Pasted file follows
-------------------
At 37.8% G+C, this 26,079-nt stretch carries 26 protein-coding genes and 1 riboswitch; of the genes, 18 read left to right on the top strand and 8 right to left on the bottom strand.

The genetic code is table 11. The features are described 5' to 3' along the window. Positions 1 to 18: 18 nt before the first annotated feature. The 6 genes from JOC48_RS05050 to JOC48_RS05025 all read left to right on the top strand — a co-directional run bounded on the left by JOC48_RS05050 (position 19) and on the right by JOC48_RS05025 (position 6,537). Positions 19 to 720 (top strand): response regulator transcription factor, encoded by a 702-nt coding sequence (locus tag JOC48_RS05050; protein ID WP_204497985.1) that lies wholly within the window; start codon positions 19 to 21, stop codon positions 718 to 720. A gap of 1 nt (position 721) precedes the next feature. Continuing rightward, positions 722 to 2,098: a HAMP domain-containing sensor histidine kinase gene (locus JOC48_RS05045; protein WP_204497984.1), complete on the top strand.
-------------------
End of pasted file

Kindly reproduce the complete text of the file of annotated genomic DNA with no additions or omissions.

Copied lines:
At 37.8% G+C, this 26,079-nt stretch carries 26 protein-coding genes and 1 riboswitch; of the genes, 18 read left to right on the top strand and 8 right to left on the bottom strand.

The genetic code is table 11. The features are described 5' to 3' along the window. Positions 1 to 18: 18 nt before the first annotated feature. The 6 genes from JOC48_RS05050 to JOC48_RS05025 all read left to right on the top strand — a co-directional run bounded on the left by JOC48_RS05050 (position 19) and on the right by JOC48_RS05025 (position 6,537). Positions 19 to 720 (top strand): response regulator transcription factor, encoded by a 702-nt coding sequence (locus tag JOC48_RS05050; protein ID WP_204497985.1) that lies wholly within the window; start codon positions 19 to 21, stop codon positions 718 to 720. A gap of 1 nt (position 721) precedes the next feature. Continuing rightward, positions 722 to 2,098: a HAMP domain-containing sensor histidine kinase gene (locus JOC48_RS05045; protein WP_204497984.1), complete on the top strand.